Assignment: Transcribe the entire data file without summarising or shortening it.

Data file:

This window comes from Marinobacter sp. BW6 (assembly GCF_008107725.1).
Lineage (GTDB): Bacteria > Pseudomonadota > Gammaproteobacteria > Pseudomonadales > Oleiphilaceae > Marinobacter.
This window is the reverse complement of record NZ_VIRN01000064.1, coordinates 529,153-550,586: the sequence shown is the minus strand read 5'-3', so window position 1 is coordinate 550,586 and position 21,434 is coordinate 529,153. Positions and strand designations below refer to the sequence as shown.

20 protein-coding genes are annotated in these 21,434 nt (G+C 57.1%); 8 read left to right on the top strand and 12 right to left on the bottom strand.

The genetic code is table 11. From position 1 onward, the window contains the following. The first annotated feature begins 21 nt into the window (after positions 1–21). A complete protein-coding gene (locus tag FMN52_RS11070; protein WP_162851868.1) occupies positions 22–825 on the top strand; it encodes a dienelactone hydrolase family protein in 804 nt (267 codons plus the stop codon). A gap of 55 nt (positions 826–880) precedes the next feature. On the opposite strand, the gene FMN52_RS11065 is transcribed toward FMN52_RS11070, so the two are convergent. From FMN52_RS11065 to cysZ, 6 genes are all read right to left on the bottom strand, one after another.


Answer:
This window comes from Marinobacter sp. BW6 (assembly GCF_008107725.1).
Lineage (GTDB): Bacteria > Pseudomonadota > Gammaproteobacteria > Pseudomonadales > Oleiphilaceae > Marinobacter.
This window is the reverse complement of record NZ_VIRN01000064.1, coordinates 529,153-550,586: the sequence shown is the minus strand read 5'-3', so window position 1 is coordinate 550,586 and position 21,434 is coordinate 529,153. Positions and strand designations below refer to the sequence as shown.

20 protein-coding genes are annotated in these 21,434 nt (G+C 57.1%); 8 read left to right on the top strand and 12 right to left on the bottom strand.

The genetic code is table 11. From position 1 onward, the window contains the following. The first annotated feature begins 21 nt into the window (after positions 1–21). A complete protein-coding gene (locus tag FMN52_RS11070; protein WP_162851868.1) occupies positions 22–825 on the top strand; it encodes a dienelactone hydrolase family protein in 804 nt (267 codons plus the stop codon). A gap of 55 nt (positions 826–880) precedes the next feature. On the opposite strand, the gene FMN52_RS11065 is transcribed toward FMN52_RS11070, so the two are convergent. From FMN52_RS11065 to cysZ, 6 genes are all read right to left on the bottom strand, one after another.